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Every now and then the unthinkable occurs. A moon beam pierces through the night’s sky, down through the billowy clouds, slithering through the overgrown branches of protective oak trees to reveal an ethereal gleam on the surface of the earth.

Science would tell you this is just a reflection of the moon’s light, a reflection of a reflection, really, of the sun’s light to the moon, and from the moon to the slippery green moss which hides below the trees in the deep darkness of the forest.

But really, this is magic. How else could the light from a star bring something to life so very far away? How could it be seen so very rarely unless it was so very important? Why else would the moss glimmer in its brilliance as if to say it knows how special this singular moment has now become?

If magic exists in this world, as I propose, one might say Marcos Maidana used some of it in his last fight. Maidana was a huge underdog to the enigmatic and talented Adrien Broner. But everything was in its right place for Maidana on this night. It was as if a play was unfolding right before our very eyes. Here now you boo the villain, the trash talking Broner in all his hateful guile. There now you cheer for the hero, Maidana, as he valiantly thrashes the dragon and banishes him from the kingdom of the undefeated.

This was no single act play, one gripping scene of courage and diligence. No, this was the whole shebang. The battle lasted 12 full rounds. Maidana hurt Broner early but was hurt himself midway through the fight. But Maidana found more magic by the championship rounds. Or maybe it is more correct to say that the magic found him. Whatever the order, Maidana ended the evening with a crown atop his head while Broner hobbled back to his dressing room a disheveled mess of brokenness.

Truth be told, Maidana would probably need more than magic to beat Mayweather. The latter is the preeminent fighter of his era, a defensive savant and one of the most talented and skilled fighters in the history of our sport. If he’s at his best, Maidana loses. Period.

But Mayweather is 37 years old now. It’s conceivable, or at least in the realm of possibility, that he’s begun the slow slide down Mount Olympus to his final resting place among the mortals. Oh sure, he didn’t look it in his last fight against Canelo Alvarez, but Father Time has a way of imperceptibly sneaking up to us and pulling our pants down to our knees. Physical tasks and movements that once just worked without thought suddenly feel out of place. It’s just a little at first, maybe you’re just having a bad day, and then one day your youth is gone and you are forever just a shadow on the wall instead of the object absorbing the light.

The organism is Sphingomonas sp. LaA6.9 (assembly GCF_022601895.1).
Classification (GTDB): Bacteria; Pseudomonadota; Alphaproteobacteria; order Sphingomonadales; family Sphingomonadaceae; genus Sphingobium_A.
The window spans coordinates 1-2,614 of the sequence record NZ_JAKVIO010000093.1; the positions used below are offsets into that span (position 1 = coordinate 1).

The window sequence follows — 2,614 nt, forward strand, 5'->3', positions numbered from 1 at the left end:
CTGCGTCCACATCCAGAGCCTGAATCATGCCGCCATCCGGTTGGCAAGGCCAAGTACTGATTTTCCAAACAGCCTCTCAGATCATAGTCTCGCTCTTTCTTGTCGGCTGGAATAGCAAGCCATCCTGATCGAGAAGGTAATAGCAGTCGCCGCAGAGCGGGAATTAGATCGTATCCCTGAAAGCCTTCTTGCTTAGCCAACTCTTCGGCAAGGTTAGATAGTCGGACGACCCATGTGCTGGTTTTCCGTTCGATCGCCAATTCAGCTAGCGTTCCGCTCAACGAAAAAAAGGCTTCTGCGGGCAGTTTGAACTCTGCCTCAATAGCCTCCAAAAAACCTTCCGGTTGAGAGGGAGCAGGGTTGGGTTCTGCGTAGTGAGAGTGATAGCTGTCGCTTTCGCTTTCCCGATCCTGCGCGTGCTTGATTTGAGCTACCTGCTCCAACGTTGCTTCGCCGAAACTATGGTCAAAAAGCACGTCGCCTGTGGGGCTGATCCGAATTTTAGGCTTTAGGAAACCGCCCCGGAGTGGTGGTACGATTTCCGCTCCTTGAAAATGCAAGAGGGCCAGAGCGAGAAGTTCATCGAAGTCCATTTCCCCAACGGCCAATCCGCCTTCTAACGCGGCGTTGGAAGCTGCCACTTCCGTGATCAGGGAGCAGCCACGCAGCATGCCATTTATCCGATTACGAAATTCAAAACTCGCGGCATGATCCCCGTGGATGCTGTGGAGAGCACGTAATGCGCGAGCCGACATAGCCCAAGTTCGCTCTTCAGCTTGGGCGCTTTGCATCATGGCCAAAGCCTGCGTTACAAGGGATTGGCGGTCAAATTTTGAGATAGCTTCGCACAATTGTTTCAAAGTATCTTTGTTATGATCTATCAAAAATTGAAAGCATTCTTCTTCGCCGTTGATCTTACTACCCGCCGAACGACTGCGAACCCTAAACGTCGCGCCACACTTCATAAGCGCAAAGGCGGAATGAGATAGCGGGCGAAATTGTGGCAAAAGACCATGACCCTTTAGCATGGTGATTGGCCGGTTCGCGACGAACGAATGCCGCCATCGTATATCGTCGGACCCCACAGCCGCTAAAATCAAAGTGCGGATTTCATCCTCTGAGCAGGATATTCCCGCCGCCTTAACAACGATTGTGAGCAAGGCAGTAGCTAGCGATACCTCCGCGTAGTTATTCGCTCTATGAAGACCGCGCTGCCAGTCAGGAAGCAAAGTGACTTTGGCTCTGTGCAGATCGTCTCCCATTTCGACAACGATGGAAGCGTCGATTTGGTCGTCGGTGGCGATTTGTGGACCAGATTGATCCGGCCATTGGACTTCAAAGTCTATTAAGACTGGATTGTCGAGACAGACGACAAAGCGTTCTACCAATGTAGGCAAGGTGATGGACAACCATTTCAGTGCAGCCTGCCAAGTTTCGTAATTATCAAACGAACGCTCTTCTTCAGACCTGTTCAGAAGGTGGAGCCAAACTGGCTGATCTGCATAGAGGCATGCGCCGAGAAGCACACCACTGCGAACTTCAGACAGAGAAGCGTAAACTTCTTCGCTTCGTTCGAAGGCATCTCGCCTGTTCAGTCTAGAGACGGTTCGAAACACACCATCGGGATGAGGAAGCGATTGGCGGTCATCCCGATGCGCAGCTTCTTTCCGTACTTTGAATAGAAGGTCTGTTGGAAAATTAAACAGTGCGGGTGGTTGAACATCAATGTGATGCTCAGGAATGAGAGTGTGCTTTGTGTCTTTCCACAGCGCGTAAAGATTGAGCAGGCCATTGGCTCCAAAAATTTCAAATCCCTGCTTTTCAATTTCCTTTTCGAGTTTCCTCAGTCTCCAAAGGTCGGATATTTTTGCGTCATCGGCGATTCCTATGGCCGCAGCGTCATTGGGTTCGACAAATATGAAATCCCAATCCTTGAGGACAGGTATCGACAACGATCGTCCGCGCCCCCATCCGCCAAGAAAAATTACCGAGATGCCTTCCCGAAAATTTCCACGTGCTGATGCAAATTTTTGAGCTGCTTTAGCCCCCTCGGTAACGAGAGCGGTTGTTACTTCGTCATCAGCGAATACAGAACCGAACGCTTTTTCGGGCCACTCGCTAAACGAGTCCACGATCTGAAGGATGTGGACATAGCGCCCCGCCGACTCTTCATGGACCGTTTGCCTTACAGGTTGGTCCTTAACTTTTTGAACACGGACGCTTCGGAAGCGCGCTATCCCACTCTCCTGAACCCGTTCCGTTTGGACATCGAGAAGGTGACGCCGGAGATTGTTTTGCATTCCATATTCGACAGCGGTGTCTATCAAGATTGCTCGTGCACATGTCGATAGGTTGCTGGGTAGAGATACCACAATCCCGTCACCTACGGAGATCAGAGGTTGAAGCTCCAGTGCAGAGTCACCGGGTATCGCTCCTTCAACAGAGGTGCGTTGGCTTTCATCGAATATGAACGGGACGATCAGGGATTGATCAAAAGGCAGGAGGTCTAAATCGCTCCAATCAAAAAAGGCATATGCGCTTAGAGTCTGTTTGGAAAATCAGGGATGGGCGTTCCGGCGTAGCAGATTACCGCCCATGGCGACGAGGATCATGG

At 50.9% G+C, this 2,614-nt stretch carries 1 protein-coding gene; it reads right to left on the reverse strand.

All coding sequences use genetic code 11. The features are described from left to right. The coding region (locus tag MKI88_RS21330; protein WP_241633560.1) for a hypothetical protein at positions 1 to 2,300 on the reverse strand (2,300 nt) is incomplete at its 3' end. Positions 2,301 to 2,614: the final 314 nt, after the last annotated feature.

But what if the unthinkable occurs? Every now and then it does, you know. What if Mayweather is suddenly old, and what if Maidana uses the opportunity and a bit of Maidana magic to make himself master over the undefeated Mayweather?

What would it mean to both?

Maidana, it would seem, would enter the status of legend, the category specially reserved for only the best and most brilliant of hapless pugs who, despite their stature, take the bone away from the biggest and baddest dogs on the street anyway. He’s revered already now for his bruising style and hard-punching efforts in a sport it’s incredibly hard to be revered in. Beating Mayweather would take him to the next level. He’d ascend into the stratosphere as king of the tough guys, a real life Rocky Balboa.

The more interesting question, though, would be of Mayweather. Losing to Maidana would be a cut most unkind. Great champions never want to lose, but if they do, they’d certainly prefer it to happen to someone of their ilk. Maidana is no Mayweather and never will be, no matter how many times he surprises us. Mayweather is Mayweather precisely because it never surprises us when he wins. Most of that is a good thing. Mayweather is the favorite in most all of the bouts he fights, and has been in virtually all of them since he grew into his prime, because he’s just that good.

But the other part of the equation is this: Mayweather never tested his greatness in its fullest measure. Good reason or not, he never fought the other most prominent great fighter of his era, Manny Pacquiao. Good reason or not, he didn’t fight Miguel Cotto until the Puerto Rican had already proved vincible. Good reason or not, he made Juan Manuel Marquez jump two divisions up in their fight and then didn’t even bother to make weight for it. There are numerous other examples in his career of this kind of thing, and while the same can be said for numerous other fighters, historically speaking, there just seems to more of it written down in pen in Mayweather’s ledger. So much so, in fact that one at least has to give pause to the thought of Mayweather fighting in the era someone like Sugar Ray Leonard.

Think about it. Would Mayweather have tested himself against Leonard? Or Roberto Duran? Or Tommy Hearns? Or Wilfredo Benitez? Or Marvin Halger? Or would there have been good reasons for him to avoid those tests, too?

If Mayweather loses to Maidana, if magic strikes and time prevails, if an even better play unfolds before our eyes on Saturday night than the one we saw happen last December at the Alamo Dome, the question for Mayweather will be this: Did he live up to his potential? Was he really that great? Did he do enough with the time he’d been given?

Or did he just let it all slip away, failing to recognize the gravity of the moment, all those little moments, until the moon-giving magic receded back behind its natural cover?


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